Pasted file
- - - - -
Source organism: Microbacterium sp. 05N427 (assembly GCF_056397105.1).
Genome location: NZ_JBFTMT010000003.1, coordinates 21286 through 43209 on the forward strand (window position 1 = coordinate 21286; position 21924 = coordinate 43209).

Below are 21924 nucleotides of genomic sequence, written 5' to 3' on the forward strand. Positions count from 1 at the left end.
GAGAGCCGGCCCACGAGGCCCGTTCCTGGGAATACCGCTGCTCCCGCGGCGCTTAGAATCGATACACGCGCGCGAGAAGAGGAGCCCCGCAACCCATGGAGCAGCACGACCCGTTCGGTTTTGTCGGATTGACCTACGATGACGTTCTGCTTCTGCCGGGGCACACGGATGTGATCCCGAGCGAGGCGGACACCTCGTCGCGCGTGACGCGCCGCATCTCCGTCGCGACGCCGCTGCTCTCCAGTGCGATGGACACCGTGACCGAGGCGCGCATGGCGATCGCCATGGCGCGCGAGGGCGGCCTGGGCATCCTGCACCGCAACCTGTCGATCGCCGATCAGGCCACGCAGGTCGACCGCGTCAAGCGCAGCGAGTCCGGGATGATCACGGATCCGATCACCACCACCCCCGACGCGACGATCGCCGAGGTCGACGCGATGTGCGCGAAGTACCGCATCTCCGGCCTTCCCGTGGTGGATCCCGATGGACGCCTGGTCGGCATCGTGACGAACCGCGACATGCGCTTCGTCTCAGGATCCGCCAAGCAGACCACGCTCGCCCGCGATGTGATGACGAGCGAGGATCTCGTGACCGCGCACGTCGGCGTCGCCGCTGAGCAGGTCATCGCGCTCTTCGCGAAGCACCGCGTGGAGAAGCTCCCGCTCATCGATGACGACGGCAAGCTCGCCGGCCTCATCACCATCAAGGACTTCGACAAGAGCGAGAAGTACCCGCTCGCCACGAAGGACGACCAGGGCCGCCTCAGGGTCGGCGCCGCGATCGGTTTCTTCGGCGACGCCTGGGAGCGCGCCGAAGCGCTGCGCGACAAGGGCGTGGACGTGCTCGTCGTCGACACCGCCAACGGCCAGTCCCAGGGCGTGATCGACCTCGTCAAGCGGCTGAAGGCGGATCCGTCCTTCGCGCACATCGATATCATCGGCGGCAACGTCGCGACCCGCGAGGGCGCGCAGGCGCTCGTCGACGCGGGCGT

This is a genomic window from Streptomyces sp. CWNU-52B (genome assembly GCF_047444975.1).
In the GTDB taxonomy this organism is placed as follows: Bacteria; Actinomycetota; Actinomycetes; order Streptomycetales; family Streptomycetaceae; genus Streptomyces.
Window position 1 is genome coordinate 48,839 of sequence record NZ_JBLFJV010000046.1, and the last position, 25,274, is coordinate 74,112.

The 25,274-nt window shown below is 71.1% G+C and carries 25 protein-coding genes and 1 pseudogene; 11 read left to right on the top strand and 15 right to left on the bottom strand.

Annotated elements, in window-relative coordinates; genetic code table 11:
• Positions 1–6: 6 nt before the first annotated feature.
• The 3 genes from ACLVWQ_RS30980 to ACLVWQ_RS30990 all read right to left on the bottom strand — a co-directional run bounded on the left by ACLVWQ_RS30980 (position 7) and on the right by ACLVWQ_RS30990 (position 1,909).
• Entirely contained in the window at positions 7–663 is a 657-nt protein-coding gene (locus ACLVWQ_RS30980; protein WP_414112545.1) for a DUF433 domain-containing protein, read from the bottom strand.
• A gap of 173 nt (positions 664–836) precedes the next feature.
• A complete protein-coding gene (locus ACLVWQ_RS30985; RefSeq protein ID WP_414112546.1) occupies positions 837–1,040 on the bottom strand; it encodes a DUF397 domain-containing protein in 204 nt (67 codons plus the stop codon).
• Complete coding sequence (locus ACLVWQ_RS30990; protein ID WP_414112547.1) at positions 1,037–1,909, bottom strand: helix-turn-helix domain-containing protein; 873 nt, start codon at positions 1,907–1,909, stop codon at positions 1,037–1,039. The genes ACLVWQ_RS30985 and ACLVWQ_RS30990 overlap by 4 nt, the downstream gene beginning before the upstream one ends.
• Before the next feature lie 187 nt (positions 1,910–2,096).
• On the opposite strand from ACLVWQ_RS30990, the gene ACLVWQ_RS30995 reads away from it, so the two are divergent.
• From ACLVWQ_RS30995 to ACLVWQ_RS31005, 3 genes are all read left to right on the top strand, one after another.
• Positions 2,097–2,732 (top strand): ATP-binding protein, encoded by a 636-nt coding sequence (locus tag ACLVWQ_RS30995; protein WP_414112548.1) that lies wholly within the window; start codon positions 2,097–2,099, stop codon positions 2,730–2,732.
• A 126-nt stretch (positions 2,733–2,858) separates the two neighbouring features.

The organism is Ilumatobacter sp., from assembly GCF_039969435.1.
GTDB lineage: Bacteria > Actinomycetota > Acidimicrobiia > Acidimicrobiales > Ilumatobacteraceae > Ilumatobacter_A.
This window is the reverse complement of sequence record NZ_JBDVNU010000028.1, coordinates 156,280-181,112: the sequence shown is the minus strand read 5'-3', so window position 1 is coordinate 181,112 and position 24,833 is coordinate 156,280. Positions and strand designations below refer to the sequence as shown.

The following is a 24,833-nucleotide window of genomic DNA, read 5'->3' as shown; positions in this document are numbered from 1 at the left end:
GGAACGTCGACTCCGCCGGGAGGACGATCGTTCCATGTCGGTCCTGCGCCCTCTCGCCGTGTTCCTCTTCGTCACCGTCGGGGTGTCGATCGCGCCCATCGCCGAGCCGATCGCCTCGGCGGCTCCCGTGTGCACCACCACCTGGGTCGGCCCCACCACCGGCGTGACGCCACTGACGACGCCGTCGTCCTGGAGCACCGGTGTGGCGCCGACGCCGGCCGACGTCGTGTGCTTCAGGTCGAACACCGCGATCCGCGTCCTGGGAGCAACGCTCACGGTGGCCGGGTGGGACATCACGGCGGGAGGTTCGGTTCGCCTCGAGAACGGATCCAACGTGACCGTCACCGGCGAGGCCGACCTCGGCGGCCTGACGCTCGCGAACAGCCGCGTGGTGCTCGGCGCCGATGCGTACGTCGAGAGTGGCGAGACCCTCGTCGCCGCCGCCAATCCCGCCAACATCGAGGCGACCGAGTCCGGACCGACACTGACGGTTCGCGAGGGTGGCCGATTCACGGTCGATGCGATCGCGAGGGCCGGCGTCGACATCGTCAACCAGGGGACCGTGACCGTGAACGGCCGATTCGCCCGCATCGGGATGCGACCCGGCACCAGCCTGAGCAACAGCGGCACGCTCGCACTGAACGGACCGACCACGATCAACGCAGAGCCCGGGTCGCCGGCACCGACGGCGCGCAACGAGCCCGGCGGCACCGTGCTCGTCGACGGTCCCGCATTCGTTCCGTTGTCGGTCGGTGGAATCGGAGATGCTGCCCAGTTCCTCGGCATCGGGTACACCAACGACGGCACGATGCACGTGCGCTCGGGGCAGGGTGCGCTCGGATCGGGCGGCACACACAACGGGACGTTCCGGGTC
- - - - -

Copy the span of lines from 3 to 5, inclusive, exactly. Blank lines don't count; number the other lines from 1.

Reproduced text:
Below are 21924 nucleotides of genomic sequence, written 5' to 3' on the forward strand. Positions count from 1 at the left end.
GAGAGCCGGCCCACGAGGCCCGTTCCTGGGAATACCGCTGCTCCCGCGGCGCTTAGAATCGATACACGCGCGCGAGAAGAGGAGCCCCGCAACCCATGGAGCAGCACGACCCGTTCGGTTTTGTCGGATTGACCTACGATGACGTTCTGCTTCTGCCGGGGCACACGGATGTGATCCCGAGCGAGGCGGACACCTCGTCGCGCGTGACGCGCCGCATCTCCGTCGCGACGCCGCTGCTCTCCAGTGCGATGGACACCGTGACCGAGGCGCGCATGGCGATCGCCATGGCGCGCGAGGGCGGCCTGGGCATCCTGCACCGCAACCTGTCGATCGCCGATCAGGCCACGCAGGTCGACCGCGTCAAGCGCAGCGAGTCCGGGATGATCACGGATCCGATCACCACCACCCCCGACGCGACGATCGCCGAGGTCGACGCGATGTGCGCGAAGTACCGCATCTCCGGCCTTCCCGTGGTGGATCCCGATGGACGCCTGGTCGGCATCGTGACGAACCGCGACATGCGCTTCGTCTCAGGATCCGCCAAGCAGACCACGCTCGCCCGCGATGTGATGACGAGCGAGGATCTCGTGACCGCGCACGTCGGCGTCGCCGCTGAGCAGGTCATCGCGCTCTTCGCGAAGCACCGCGTGGAGAAGCTCCCGCTCATCGATGACGACGGCAAGCTCGCCGGCCTCATCACCATCAAGGACTTCGACAAGAGCGAGAAGTACCCGCTCGCCACGAAGGACGACCAGGGCCGCCTCAGGGTCGGCGCCGCGATCGGTTTCTTCGGCGACGCCTGGGAGCGCGCCGAAGCGCTGCGCGACAAGGGCGTGGACGTGCTCGTCGTCGACACCGCCAACGGCCAGTCCCAGGGCGTGATCGACCTCGTCAAGCGGCTGAAGGCGGATCCGTCCTTCGCGCACATCGATATCATCGGCGGCAACGTCGCGACCCGCGAGGGCGCGCAGGCGCTCGTCGACGCGGGCGT

This is a genomic window from Streptomyces sp. CWNU-52B (genome assembly GCF_047444975.1).